Instead, the personal lives of the characters work adjacent to the main threats of the series, dealing with loss, trauma, and disorders in a carefully mannered way that never gets rushed or obtuse. The great Robert Patrick (Terminator 2: Judgement Day) caps off the cast as the tough-as-nails yet caring ex-Marine who recruits the team to form the taskforce, a last-resort measure against the threats the government can’t defend us from.

The premise may be standard TV fare but it’s handled unusually well, with a diverse, passionate, and energetic cast to bring you back week by week. Ultimately, it’s the characters’ histories, relationships, and arcs compelling us through the show’s four-season run, and it’s a huge shame the show was cancelled in favor of other drivel that in entire seasons fail to muster a fraction of the heart displayed in a single episode of Scorpion.

If you still don’t believe us, check out the fan petition that already has 25,000 Scorpion fans on board. Alternatively, jump over to Scorpion HQ, the biggest fan site for the show that has compiled a list of 93 reasons why the series should be saved, pulled from the passionate tweets of its fans. Here are just a few of our faves.

 

 

 

 

 

It’s time firmly to say “no” to cancellations based purely on outdated metrics.

We spoke to some Scorpion superfans who told us why their show is so special and deserves to be saved.

Scorpion fan

Scorpion tells the story of a group of geniuses that work together in order to solve cases with the government. But it’s is about so much more. I loved the characters: smart, funny, and very easy to love. The storyline is so unique! There’s the perfect amount of suspense, fun, romance, and genius in every episode. Scorpion is just like the characters themselves: very different from other shows.”

Chip

“The premise of Scorpion is easily explained. Scorpion uses creative solutions instead of violence. The show highlights environmental issues and scientific discovery and raises positive awareness about autism. Scorpion encourages us to do our best under all circumstances and help others using all means necessary. A group of geniuses, castoffs from society, become a family. The storyline needs to be resolved.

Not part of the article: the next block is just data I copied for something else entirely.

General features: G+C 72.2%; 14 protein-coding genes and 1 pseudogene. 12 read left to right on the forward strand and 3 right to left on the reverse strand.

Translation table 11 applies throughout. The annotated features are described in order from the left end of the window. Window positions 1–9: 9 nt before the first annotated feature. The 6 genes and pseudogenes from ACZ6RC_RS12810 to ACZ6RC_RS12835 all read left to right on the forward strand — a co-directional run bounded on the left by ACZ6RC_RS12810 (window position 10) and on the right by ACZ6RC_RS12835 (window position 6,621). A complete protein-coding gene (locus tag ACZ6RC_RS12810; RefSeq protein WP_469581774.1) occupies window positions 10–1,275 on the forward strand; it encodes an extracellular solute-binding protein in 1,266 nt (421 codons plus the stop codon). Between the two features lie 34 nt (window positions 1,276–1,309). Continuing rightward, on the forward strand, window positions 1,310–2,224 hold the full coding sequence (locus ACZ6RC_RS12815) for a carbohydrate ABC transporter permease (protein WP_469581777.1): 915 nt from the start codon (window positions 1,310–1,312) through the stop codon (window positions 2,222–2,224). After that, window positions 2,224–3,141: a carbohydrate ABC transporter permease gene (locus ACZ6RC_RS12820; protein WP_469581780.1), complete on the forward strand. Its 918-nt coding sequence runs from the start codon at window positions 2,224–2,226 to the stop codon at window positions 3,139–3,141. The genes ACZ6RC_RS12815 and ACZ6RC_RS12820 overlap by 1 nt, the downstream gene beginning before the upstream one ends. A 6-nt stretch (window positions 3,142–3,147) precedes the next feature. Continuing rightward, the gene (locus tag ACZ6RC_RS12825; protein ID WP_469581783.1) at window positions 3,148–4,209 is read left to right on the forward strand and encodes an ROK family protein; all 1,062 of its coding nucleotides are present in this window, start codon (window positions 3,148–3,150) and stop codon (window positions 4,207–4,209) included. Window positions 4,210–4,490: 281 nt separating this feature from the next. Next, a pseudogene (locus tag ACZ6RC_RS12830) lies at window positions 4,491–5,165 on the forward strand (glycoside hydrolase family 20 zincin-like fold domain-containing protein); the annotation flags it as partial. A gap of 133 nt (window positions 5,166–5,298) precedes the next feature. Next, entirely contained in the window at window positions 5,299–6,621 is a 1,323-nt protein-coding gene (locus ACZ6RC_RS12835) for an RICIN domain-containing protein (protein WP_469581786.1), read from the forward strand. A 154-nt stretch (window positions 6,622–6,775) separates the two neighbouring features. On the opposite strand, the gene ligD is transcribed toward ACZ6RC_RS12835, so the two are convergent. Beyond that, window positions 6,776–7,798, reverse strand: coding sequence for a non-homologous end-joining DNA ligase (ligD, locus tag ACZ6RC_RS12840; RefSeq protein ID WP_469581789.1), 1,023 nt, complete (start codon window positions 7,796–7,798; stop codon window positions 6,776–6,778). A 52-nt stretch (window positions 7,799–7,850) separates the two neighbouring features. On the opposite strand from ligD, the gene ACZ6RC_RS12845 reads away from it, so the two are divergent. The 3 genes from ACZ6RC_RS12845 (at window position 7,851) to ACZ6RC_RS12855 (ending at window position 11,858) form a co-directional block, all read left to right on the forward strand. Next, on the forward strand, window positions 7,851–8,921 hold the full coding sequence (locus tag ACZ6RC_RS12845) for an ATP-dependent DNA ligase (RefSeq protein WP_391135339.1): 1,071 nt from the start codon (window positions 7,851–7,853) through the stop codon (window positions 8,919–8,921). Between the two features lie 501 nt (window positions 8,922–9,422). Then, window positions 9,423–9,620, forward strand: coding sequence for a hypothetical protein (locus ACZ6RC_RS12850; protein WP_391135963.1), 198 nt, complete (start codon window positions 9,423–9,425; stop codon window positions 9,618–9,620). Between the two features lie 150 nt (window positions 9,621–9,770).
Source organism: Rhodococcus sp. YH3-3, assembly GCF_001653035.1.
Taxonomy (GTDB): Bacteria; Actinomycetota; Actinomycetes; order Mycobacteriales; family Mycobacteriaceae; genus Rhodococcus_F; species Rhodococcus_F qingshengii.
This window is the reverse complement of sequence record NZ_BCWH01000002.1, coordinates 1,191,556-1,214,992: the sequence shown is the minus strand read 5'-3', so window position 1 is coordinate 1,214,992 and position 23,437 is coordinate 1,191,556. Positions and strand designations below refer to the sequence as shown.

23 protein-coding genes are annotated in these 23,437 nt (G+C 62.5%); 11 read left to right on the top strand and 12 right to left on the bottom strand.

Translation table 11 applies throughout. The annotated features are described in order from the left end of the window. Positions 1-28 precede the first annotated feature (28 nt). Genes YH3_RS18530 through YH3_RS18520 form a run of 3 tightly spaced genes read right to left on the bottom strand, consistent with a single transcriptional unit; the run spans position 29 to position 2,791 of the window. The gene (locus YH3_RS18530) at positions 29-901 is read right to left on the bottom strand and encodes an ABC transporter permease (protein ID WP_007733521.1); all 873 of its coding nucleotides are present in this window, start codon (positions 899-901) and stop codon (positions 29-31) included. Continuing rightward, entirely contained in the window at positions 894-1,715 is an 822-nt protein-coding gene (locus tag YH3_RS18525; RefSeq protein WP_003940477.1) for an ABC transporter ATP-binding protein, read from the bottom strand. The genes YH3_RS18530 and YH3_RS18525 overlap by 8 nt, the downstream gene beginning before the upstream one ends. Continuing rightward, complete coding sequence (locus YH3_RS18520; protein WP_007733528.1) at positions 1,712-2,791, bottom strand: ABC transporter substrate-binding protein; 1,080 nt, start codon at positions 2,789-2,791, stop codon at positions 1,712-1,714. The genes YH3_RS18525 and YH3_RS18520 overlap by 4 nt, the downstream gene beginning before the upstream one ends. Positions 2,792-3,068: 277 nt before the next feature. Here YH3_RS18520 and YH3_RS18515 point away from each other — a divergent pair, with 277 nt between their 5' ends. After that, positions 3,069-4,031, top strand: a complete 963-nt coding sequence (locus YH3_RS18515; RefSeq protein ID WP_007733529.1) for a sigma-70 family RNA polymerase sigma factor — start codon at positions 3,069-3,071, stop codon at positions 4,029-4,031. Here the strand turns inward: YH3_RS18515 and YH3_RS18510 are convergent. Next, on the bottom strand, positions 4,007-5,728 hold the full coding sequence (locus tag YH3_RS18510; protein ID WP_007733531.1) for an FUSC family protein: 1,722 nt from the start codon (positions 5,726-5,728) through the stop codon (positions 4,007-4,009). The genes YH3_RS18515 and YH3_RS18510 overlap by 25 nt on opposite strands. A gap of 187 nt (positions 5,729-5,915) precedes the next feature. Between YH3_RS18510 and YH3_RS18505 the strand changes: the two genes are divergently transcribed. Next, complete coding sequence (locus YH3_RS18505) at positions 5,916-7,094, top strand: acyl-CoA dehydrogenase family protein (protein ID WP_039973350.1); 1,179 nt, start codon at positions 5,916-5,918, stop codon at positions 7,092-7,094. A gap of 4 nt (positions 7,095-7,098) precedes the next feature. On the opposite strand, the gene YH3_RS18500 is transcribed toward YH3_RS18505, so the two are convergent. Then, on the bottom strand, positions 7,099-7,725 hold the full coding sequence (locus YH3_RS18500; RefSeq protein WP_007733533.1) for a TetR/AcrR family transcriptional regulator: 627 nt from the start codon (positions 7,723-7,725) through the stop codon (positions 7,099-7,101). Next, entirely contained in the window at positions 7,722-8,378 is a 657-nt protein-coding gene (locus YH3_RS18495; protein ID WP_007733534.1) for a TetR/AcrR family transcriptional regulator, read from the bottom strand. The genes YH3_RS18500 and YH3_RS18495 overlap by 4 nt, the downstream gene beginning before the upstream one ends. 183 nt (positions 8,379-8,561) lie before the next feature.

“The Scorpion audience is diverse in its demographic, with an age range between 12 and 60. Scorpion was a top-rated show that reached over 20 million viewers.”

Scorpion fan

“The entire entire plot of the show makes Scorpion so special. Each character has influenced me in a different way. It’s mindblowing how smart each character is.”

Doughespelt

“What makes Scorpion so special is the chemistry between the characters, the relationships.

It’s great that violence, particularly the use of guns, is not the first or usual way of solving problems on the show. There is great diversity among the characters – women are given equal screentime. It’s great seeing the team working on cutting-edge science (even if it’s not always precisely accurate). Plus the music is fantastic.

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Lucas is a film nerd who's usually found in London cinemas, cafes, and bookshops, buying books he'll never read. When he's not watching or writing about movies & TV, he's asleep.

lucas@filmdaily.co